Compojure Address Book Part 6


At this point in our series you should have a fully functioning and tested address book running on your local machine. That is great and all but naturally we are going to want to be able to access our web application from anywhere on the web. Lucky for us deployment can actually be very easy. Today we are going to cover one solution for hosting a Clojure web application, deploying to Heroku.


Register an Account

First, if you do not have one already, you will need to register for a Heroku account. Although all of the services we are going to utilize in this post are free, you will need to have a credit card on file with Heroku in order to install add-ons. Be sure to do this while you are registering.

Installing the Toolbelt

The Heroku toolbelt is a CLI tool for managing Heroku apps. Follow the link and install the proper version for your OS. Once you have the toolbelt installed, issue the following command in your terminal:

heroku login

You will be prompted for the email address and password you used when creating your Heroku account.

Creating the Heroku Application

With the toolbelt installed and authentication credentials provided we are now ready to create the Heroku app. Create your new application with the following command:

heroku create your-name-address-book

We now have a empty Heroku application waiting for us to deploy.

Adding Postrges

Before we deploy we are going to want to include the postgress add-on in our project. Issue the following command:

heroku addons:add heroku-postgresql:hobby-dev

The command created a hobby-dev level postrgess database that we will have access to from our application. The hobby-dev level is free to use and allows us to store up to 10,000 rows in our database, which should be plenty to support our single table.

Preparing our Application for Deployment

Before we can deploy our application we need to make just a few modifications. First, let’s add a production profile. Update project.clj so the profiles match the following:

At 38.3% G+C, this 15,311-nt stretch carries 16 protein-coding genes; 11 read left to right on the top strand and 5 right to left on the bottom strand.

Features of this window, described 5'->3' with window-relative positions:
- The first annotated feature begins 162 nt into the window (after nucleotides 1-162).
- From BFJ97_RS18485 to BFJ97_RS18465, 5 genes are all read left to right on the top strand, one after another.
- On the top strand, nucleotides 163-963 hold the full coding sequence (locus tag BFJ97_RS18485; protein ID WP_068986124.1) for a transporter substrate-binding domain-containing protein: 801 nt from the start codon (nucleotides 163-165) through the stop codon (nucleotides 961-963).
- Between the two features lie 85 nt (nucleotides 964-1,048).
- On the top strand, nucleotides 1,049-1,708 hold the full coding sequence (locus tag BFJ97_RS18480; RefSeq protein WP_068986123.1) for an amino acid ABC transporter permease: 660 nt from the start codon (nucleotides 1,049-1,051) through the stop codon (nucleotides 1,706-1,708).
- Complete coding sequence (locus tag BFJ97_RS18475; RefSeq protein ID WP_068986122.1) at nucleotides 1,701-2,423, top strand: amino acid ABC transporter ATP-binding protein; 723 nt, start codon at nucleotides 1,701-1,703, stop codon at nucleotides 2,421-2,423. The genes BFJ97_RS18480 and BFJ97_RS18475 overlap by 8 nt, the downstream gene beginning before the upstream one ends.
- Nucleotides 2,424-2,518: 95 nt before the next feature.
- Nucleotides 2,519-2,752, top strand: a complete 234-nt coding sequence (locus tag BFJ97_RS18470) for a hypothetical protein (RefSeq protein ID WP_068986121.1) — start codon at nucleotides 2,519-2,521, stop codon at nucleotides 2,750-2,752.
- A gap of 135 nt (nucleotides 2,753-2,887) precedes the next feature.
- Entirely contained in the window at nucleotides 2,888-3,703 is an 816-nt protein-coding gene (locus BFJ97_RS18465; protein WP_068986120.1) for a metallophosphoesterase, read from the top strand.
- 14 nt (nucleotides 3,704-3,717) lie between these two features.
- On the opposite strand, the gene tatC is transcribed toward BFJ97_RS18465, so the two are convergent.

:profiles {:test-local {:dependencies [[midje "1.6.3"]
                                       [javax.servlet/servlet-api "2.5"]
                                       [ring-mock "0.1.5"]]

                         :plugins     [[lein-midje "3.1.3"]]}

           ;; Set these in ./profiles.clj
           :test-env-vars {}
           :dev-env-vars  {}

           :test [:test-local :test-env-vars]
           :dev  [:dev-env-vars]

           :production {:ring {:open-browser? false
                               :stacktraces?  false
                               :auto-reload?  false}}}

All that we have added here are some configurations to disable a few ring features that don’t make sense in production.

Next, create a file named Procfile in the root of the project and populate it with the following:

web: lein with-profile production trampoline ring server

The Procfile is Heroku’s mechanism for declaring what commands are run by your application when it starts. The web: declaration is all we will need to start our application server.

What About Our Database

Looking back to Part 4 of this series we used the environ library to manage our connection to the database for test and dev environments by providing a :database-url in profiles.clj. When the command in the Procfile is run which uses with-profile production, our application will start with the production profile. The environ library will not find a value for :database-url in profiles.clj so it will next look for an environment variable of database-url. This environment variable will be found since one is conveniently generated for us when we install the postgress add-on.

Deploying to Heroku

We are now ready to deploy our application. You can do so by issuing the following command:

git push heroku master

When Heroku is finished taking care of business you can check and make sure everything went well:

heroku ps

You should see something along the lines of:

=== web (1X): `lein with-profile production trampoline ring server`
web.1: up 2015/01/17 10:06:12 (~ 5m ago)

Take note of the status of web.1 as long as it says up we are good to go.

Wrap Up

Now that our web server is up you can visit and use your application in production.

We have successfully arrived at the end of our address book example. You can find the code for the project on github at Compojure Address Book.